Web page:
Dynamic Programming

Dynamic Programming

  • Solves complex problem by breaking it into subproblems and stores the results of subproblems to avoid computing the same results again.
  • Required Properties
  • Overlapping Sub problems
    • Example of Fibonacci Numbers
    • Memorise solution of sub number and store it then if required use that rather calculating again
    • Ways to store value
      • Memoization (Top – Down)
        • First check in memory table to check result else calculate
      • Tabulation (Bottom Up)
        • Build a table bottom up fashion and return last entry
        • Example from fib(0) => fib(1) . . . => fib(n)
    • In Memoized version, table is filled on demand while in Tabulated version, starting from the first entry, all entries are filled one by one.
  • Optimal Substructure
    • Optimal solution of the given problem can be obtained by using optimal solutions of its subproblems.
    • For example, the Shortest Path problem has following optimal substructure property
      • If a node x between shortest path between Node U & V
      • Then short(u,v)=short(u,x)+short(x,v);

Longest Increasing Subsequence

  • Find the length of the longest subsequence of a given sequence such that all elements of the subsequence are sorted in increasing order.
  • The length of LIS for {10, 22, 9, 33, 21, 50, 41, 60, 80} is 6 and LIS is {10, 22, 33, 50, 60, 80}.
  • Optimal Substructure
    • Let arr[0..n-1] be the input array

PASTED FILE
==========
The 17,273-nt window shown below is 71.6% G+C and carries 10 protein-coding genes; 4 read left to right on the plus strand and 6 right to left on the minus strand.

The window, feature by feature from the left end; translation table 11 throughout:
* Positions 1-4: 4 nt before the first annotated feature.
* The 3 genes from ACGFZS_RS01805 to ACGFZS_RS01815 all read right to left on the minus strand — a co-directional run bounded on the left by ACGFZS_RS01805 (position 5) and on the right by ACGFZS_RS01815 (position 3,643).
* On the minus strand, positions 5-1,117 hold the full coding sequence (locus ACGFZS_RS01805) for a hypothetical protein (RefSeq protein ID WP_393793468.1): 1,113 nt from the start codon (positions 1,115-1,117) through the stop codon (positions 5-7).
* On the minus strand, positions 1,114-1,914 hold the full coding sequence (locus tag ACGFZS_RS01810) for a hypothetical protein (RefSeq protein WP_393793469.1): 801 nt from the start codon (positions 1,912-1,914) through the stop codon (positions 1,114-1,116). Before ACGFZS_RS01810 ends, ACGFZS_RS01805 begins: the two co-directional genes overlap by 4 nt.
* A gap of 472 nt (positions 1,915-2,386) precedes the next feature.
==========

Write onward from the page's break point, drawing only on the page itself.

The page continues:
• L(i) be the length of the LIS ending at index i such that arr[i] is the last element of the LIS.
    • Then, L(i) can be recursively written as:
    • L(i) = 1 + max( L(j) ) where 0 < j < i and arr[j] < arr[i]; or
    • L(i) = 1, if no such j exists.
    • To find the LIS for a given array, we need to return max(L(i)) where 0 < i < n.
    • Thus, we see the LIS problem satisfies the optimal substructure property as the main problem can be solved using solutions to subproblems.
  • Overlapping solution: lis(4) => lis(3) example
  • Time Complexity => O(n2)

Longest Common Subsequence

  • Find the length of longest subsequence present in both of them.
    • A subsequence is a sequence that appears in the same relative order, but not necessarily contiguous.
    • For example, “abc”, “abg”, “bdf”, “aeg”, ‘”acefg”, .. etc are subsequences of “abcdefg”.
  • String of length n has 2^n different possible subsequences.
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